Hand Quilting vs. Machine Quilting
That beautiful quilt top that you have worked on for so long is finally finished! Maybe you inherited a quilt top from your Aunt Gladys or picked one up at an Antique store. Whatever the case, now you need to decide how to turn it into a complete quilt. The biggest decision you'll need to make is....should I hand or machine quilt it? If you are like me, you probably decided which way to go during the design and sewing process.
Here are a few insights which might help you make that decision.
Parts that make up a quilt
If you are at the point of deciding between hand and machine quilting then this info will probably be redundant, but sometimes it's nice to get a refresher.
Think of a quilt like a sandwich. It is usually made up of 3 parts:
- Quilt top - This is the layer that is made by sewing together various shapes and sizes of fabric. It is the design part of the quilt, the "picture" so to speak.
- Middle - This layer is the batting or the filling of the quilt. There are many different options that you can choose from.
- Backing - Usually, but definitely not always, this layer is made from one piece of fabric and is the part of the quilt that lays on the bed or hangs against the wall.
Once the layers have been assembled you are ready to quilt it all together.
- Quilting - This is the sewing process that joins all 3 layers of the "sandwich" together. A quilt can be hand or machine quilted. It can also be tied, but we'll save that discussion for another day.
- Binding - This is the last step in the process and "binds" the layers together around the perimeter of the quilt.
Hand vs. machine quilting
Do you prefer to hand or machine quilt your pieces?
Hand quilting vs. machine quilting
When I first started quilting I did everything by hand and it took forever to finish one quilt. Some of those quilts are still among my favorites today. Once I learned how to use a sewing machine and subsequently started using the services of a professional machine quilter, a whole new world opened up to me. Today I use both methods.
When deciding which method to use, I think of the following things:
- Size of quilt - About 50" x 50" is my limit for hand quilting these days.
- Fabrics used - Some fabric is easier to hand quilt than others. Batiks are tough and can be rough on fingers that aren't as nimble as they used to be. Silks are slippery.
- Quilt use - If the quilt is going to be on a bed, used and washed fairly often, then it is getting machine quilted.
- Age of Quilt top - I once found beautiful antique quilt top at a shop and hand quilting fit it perfectly.
- Quilt pattern - More modern patterns beg for snazzy machine quilted designs.
- What the quilt top is "saying" to me - This sounds a little corny, but it's easy to get attached to a quilt top after you've worked on it for a while and sometimes it will "tell" you how it should be quilted.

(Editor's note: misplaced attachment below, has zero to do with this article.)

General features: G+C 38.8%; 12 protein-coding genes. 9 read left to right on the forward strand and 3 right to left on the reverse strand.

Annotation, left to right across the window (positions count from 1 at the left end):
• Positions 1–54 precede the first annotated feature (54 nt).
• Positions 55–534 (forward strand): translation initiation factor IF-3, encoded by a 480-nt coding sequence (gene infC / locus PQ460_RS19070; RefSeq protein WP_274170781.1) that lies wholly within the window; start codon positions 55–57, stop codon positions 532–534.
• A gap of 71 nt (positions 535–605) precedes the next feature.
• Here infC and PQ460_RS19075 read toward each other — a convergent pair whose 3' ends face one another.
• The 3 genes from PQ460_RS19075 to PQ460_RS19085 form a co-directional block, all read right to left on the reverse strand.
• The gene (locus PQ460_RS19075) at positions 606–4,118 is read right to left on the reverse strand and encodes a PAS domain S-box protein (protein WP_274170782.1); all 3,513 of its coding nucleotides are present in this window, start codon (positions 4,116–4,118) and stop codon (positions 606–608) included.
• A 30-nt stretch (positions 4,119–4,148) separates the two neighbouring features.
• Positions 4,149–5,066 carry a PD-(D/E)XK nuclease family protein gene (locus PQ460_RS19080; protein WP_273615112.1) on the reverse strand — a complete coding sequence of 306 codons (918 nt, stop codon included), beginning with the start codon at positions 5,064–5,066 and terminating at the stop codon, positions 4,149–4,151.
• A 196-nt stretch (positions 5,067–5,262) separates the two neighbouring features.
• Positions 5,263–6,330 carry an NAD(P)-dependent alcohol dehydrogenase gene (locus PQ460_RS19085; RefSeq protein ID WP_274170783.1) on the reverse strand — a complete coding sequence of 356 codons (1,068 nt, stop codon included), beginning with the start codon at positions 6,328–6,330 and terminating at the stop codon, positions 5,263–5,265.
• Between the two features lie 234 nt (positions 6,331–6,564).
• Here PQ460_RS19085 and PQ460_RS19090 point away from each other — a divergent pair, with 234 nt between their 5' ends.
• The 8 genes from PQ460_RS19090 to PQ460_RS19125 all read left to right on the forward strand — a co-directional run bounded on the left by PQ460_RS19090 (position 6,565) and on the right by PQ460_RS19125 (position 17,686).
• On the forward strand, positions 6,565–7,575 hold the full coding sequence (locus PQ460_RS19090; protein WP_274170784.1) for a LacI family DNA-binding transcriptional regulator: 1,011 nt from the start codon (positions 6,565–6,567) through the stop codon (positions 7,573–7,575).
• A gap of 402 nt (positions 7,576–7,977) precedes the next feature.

Hand quilting is traditional. Chances are that every quilt you see in a historical museum has been hand quilted and, while there are not as many quilts being made this way today, there are many people who still enjoy hand quilting with beautiful results.
To me, hand quilting is very pure and there is something special about it. When I hand quilt a piece, I know that I have made that quilt from beginning to end. It is my piece of art. Once I get in a groove, I can sit and quilt for hours. It's very relaxing, almost therapeutic. There are professional hand quilters who do lovely work, but I prefer to do it myself.
In general, hand quilted pieces have a more "wrinkled" look to them. They tend to look a bit "softer".
Machine quilting is newer and can be done at home on your machine or sent out to a professional quilter who usually uses a longarm machine. These are amazing pieces of equipment which can take up an entire room and do wonderful things with thread. At quilt shows today, the majority of quilts are machine quilted with exquisite results. Things can be done on a machine that just can't be done by hand.
I have machine quilted a few pieces, but to tell the truth, I am not very good at it and my sewing machine is not the best for fancy quilting designs. When I decide that a top will be machine quilted, I send it out to a professional quilter.
Before I moved a few years ago, I worked with a wonderful professional quilter. After a few quilts, I trusted her enough to let her create her own quilting designs on my top. She did beautiful work and we went on to collaborate and win a 2nd place ribbon and a "Best in Show" ribbon at quilt shows. Now I work with a lovely lady who does a great job. It took me a while to find her, but after seeing her work at local quilt shows I knew she was the right person for my pieces.
Machine quilted pieces tend to have a "crisp" look to them and sometimes seem to be more heavily quilted.
Which method will you choose
Most quilters prefer one method over the other. I love them both, but I have to say that when I see a quilt that has been beautifully hand quilted, my heart skips a beat.
In the end, the decision to hand or machine quilt is entirely up to you. It's your work of art, your name is on it. Do whatever feels right. I've never regretted my quilting choices and am proud of all of the quilts I have made. I know you will be proud of your work too.
Good luck and Happy Quilting!
© 2012 Glimmer Twin Fan